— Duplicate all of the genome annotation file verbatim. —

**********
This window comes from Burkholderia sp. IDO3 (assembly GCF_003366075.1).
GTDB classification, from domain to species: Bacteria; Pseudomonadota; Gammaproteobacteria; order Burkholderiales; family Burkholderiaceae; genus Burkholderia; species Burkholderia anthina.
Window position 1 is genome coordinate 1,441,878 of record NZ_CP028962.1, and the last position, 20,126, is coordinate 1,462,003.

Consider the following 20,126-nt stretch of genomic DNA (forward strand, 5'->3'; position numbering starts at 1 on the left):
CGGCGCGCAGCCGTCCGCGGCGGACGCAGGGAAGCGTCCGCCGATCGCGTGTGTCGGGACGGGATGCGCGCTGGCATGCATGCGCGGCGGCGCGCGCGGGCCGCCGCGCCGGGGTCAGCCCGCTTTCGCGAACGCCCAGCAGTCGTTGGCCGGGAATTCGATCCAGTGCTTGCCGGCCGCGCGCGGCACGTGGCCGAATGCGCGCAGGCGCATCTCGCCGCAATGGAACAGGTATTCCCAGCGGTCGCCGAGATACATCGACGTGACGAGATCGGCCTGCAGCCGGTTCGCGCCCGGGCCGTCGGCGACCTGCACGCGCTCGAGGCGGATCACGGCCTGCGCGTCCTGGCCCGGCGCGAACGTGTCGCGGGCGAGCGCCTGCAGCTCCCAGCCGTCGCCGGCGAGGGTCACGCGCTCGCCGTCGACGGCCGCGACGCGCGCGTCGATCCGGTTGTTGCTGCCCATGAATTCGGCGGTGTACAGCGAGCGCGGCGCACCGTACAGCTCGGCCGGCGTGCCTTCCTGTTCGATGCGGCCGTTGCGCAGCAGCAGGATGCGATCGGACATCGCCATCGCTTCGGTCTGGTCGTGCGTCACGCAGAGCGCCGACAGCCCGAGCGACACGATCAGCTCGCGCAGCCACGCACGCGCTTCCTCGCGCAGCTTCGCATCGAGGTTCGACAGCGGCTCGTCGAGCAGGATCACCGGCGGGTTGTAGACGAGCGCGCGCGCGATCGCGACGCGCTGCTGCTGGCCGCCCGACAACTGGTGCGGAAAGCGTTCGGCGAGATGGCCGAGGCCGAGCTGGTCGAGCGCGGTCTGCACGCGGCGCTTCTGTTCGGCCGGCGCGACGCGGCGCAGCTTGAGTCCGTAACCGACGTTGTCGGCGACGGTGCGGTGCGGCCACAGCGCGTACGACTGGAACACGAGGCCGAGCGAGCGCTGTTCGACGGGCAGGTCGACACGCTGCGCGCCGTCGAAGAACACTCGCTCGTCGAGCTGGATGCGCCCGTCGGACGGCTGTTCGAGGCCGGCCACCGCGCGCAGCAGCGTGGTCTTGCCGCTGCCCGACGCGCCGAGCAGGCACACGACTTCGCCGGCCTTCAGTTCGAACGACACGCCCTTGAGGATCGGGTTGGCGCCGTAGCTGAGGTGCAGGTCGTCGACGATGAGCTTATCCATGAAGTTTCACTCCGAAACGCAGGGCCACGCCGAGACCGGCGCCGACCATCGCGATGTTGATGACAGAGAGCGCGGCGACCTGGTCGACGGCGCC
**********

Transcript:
This window comes from Burkholderia sp. IDO3 (assembly GCF_003366075.1).
GTDB classification, from domain to species: Bacteria; Pseudomonadota; Gammaproteobacteria; order Burkholderiales; family Burkholderiaceae; genus Burkholderia; species Burkholderia anthina.
Window position 1 is genome coordinate 1,441,878 of record NZ_CP028962.1, and the last position, 20,126, is coordinate 1,462,003.

Consider the following 20,126-nt stretch of genomic DNA (forward strand, 5'->3'; position numbering starts at 1 on the left):
CGGCGCGCAGCCGTCCGCGGCGGACGCAGGGAAGCGTCCGCCGATCGCGTGTGTCGGGACGGGATGCGCGCTGGCATGCATGCGCGGCGGCGCGCGCGGGCCGCCGCGCCGGGGTCAGCCCGCTTTCGCGAACGCCCAGCAGTCGTTGGCCGGGAATTCGATCCAGTGCTTGCCGGCCGCGCGCGGCACGTGGCCGAATGCGCGCAGGCGCATCTCGCCGCAATGGAACAGGTATTCCCAGCGGTCGCCGAGATACATCGACGTGACGAGATCGGCCTGCAGCCGGTTCGCGCCCGGGCCGTCGGCGACCTGCACGCGCTCGAGGCGGATCACGGCCTGCGCGTCCTGGCCCGGCGCGAACGTGTCGCGGGCGAGCGCCTGCAGCTCCCAGCCGTCGCCGGCGAGGGTCACGCGCTCGCCGTCGACGGCCGCGACGCGCGCGTCGATCCGGTTGTTGCTGCCCATGAATTCGGCGGTGTACAGCGAGCGCGGCGCACCGTACAGCTCGGCCGGCGTGCCTTCCTGTTCGATGCGGCCGTTGCGCAGCAGCAGGATGCGATCGGACATCGCCATCGCTTCGGTCTGGTCGTGCGTCACGCAGAGCGCCGACAGCCCGAGCGACACGATCAGCTCGCGCAGCCACGCACGCGCTTCCTCGCGCAGCTTCGCATCGAGGTTCGACAGCGGCTCGTCGAGCAGGATCACCGGCGGGTTGTAGACGAGCGCGCGCGCGATCGCGACGCGCTGCTGCTGGCCGCCCGACAACTGGTGCGGAAAGCGTTCGGCGAGATGGCCGAGGCCGAGCTGGTCGAGCGCGGTCTGCACGCGGCGCTTCTGTTCGGCCGGCGCGACGCGGCGCAGCTTGAGTCCGTAACCGACGTTGTCGGCGACGGTGCGGTGCGGCCACAGCGCGTACGACTGGAACACGAGGCCGAGCGAGCGCTGTTCGACGGGCAGGTCGACACGCTGCGCGCCGTCGAAGAACACTCGCTCGTCGAGCTGGATGCGCCCGTCGGACGGCTGTTCGAGGCCGGCCACCGCGCGCAGCAGCGTGGTCTTGCCGCTGCCCGACGCGCCGAGCAGGCACACGACTTCGCCGGCCTTCAGTTCGAACGACACGCCCTTGAGGATCGGGTTGGCGCCGTAGCTGAGGTGCAGGTCGTCGACGATGAGCTTATCCATGAAGTTTCACTCCGAAACGCAGGGCCACGCCGAGACCGGCGCCGACCATCGCGATGTTGATGACAGAGAGCGCGGCGACCTGGTCGACGGCGCC